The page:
Who most influenced your decision to pursue business in college? A number of people have collectively influenced my decision to pursue business in college. For instance, my mentors (August Nielson and Amanda Andrade) have always supported my professional journey and my decision to pursue my MBA. But the ever-present support of my parents has been the most influential. My parents (Michael and Stephanie Savery), both blue-collar workers who have taught me the importance of commitment and what it takes to succeed in business. There is such a sense of pride and dignity that comes with that kind of work: getting dirty symbolizes your effort and proves your worth. They have both moved up in the ranks to become managers. In watching them, I learned the value of relentlessly working on developing my skills, and to jump at any opportunity to grow and learn. The MBA program was exactly that – an opportunity to accelerate my business learning and to gain a broader range of skills, so I jumped at the opportunity. I feel privileged to have them and my mentors in my corner.
“If I hadn’t gone to business school, I would be…either in real estate or be a traveling DJ. How about a traveling Real-estate, DJ, is that a thing?”
What dollar value would you place on your MBA education? Was it worth what you paid for it – worth more or worth less? I tend to think there is a misnomer that getting an MBA is an automatic hall pass to a six-figure income. To be blunt, it’s not. I believe it’s an amazing opportunity to push yourself, to learn, to make connections and to dive deeper into a journey of personal and professional development. There can certainly be a large financial payoff, but it’s more important to truly understand the reasons you are there and how you can add value.
That’s why I feel that my MBA has been invaluable. In addition to receiving a good education, I was able to participate in some pretty amazing things while at school. Most importantly, however, I’ve met incredible people who challenged me and enabled me to grow in astounding ways. Looking back on it all, there is no question that they were the ones who made my experience so great and I’m very thankful to have met each and every one of them.
What are the top two items on your bucket list?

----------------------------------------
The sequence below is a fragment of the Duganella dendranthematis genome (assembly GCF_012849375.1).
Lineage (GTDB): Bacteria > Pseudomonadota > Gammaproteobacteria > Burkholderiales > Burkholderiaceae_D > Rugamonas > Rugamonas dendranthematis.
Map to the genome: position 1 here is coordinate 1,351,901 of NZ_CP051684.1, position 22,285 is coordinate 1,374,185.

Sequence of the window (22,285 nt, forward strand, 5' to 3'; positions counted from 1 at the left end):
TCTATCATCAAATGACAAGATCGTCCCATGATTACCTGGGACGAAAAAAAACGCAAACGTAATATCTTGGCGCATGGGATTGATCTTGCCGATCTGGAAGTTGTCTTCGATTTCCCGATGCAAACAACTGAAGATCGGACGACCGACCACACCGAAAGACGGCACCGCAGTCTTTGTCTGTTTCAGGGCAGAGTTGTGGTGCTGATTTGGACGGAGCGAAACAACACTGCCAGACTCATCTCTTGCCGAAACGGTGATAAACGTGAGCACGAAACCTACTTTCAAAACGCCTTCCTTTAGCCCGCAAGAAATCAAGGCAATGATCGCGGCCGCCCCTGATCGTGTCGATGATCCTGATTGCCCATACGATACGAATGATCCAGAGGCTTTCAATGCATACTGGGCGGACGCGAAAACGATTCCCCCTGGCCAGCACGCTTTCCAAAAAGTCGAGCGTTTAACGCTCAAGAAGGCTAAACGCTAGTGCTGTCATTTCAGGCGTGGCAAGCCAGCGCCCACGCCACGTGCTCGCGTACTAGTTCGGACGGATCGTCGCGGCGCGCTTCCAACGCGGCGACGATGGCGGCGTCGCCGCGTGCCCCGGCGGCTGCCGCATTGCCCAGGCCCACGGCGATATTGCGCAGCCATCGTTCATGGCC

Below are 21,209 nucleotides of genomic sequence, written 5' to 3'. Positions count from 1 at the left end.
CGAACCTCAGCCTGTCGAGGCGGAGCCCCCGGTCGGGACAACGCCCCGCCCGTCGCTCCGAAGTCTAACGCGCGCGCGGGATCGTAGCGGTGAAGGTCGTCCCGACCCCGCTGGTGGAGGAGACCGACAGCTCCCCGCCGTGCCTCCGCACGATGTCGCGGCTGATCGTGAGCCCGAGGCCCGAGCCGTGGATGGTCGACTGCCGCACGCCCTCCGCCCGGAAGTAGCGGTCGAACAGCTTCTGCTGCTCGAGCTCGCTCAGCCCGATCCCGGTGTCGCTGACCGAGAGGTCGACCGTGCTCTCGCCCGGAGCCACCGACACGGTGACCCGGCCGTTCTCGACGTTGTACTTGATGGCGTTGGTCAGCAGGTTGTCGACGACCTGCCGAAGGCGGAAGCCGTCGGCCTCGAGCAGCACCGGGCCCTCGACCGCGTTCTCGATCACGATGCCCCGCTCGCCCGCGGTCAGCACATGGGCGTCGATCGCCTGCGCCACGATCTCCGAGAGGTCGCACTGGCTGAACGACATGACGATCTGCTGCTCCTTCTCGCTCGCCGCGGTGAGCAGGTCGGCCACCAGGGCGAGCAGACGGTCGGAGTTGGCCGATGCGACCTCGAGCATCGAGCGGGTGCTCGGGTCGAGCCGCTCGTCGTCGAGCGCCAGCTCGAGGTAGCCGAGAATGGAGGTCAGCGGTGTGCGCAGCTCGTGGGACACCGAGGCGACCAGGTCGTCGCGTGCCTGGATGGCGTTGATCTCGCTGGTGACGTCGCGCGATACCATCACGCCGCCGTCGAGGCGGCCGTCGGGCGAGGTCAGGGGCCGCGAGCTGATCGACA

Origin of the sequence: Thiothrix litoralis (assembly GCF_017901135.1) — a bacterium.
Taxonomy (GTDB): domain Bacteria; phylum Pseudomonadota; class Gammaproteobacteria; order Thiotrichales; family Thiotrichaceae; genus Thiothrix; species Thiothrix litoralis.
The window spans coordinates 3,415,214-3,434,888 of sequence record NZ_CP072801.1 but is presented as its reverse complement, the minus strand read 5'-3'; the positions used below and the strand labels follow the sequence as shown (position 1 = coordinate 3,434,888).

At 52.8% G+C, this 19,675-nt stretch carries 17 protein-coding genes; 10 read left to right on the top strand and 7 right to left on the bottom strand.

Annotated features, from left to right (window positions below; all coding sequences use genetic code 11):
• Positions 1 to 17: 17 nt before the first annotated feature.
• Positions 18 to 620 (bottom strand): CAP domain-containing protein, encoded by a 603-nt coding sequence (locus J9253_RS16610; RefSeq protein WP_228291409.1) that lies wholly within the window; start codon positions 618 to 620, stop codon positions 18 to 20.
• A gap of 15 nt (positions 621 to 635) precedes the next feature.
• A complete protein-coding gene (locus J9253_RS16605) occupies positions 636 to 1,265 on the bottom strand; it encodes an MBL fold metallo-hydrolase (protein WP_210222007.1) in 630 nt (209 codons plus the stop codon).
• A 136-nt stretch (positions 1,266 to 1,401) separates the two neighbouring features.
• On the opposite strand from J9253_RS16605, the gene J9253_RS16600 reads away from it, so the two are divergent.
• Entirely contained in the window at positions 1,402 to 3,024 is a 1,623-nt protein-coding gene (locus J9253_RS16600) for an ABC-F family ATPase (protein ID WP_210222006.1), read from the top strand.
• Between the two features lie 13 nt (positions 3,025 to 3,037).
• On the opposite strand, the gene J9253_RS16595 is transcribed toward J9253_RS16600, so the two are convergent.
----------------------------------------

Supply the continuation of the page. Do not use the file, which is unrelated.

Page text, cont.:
- Go to Tomorrow Land in Belgium-Yes, I rave hard
- Spend a few weeks eating my way through Europe-Yum
In one sentence, how would you like your peers to remember you? As a capable and empathic leader that instilled gratitude, kindness, and vision in those he was able to reach.
Hobbies? I am a consummate learner, so I spend a lot of time reading and digesting things that challenge and expand my worldview. When I’m not doing that, I’m either working out, traveling, hanging with family, planning my next real estate deal or breakdancing badly.
What made Orvil such an invaluable addition to the Class of 2019?
“Orvil represents why I love my job in career services; he had a big goal and worked tirelessly to make it happen. He wanted to work in consulting with one of the top companies in the country, and he knew he had some work to do, particularly because he had been told that those companies only considered students from higher ranked MBA programs. In Orvil’s mind, that meant he just needed to work and hustle harder.
Orvil is bright, talented, and was actively pursued by top companies around the country, but he had very specific expectations for what he wanted in the next step of his career. So he toiled long hours with the case competition team, spent extra hours in my office working on case interview preparation, and reached out to several faculty and alumni, asking how he could improve. Orvil used all the resources available to him as an MBA student and it not only influenced his peers, as they learned from his example but also paid off with his offer from KPMG. What is admirable is that he did this all while working full-time, carrying a full class load, and also leading the local Columbia community. Orvil also supports a diversity institute that evolved from an organization he created before starting his MBA. The Inclusive Impact Institute will be an important part of our town for years to come. Orvil leaves a wake of positive change everywhere he goes, and he does it with a smile; I often marvel at his ability to appear to squeeze more than 24 hours out of a day. I could not be more proud of him and what he will do with his career.”
Director of Graduate Career Services and Corporate Engagement
Trulaske College of Business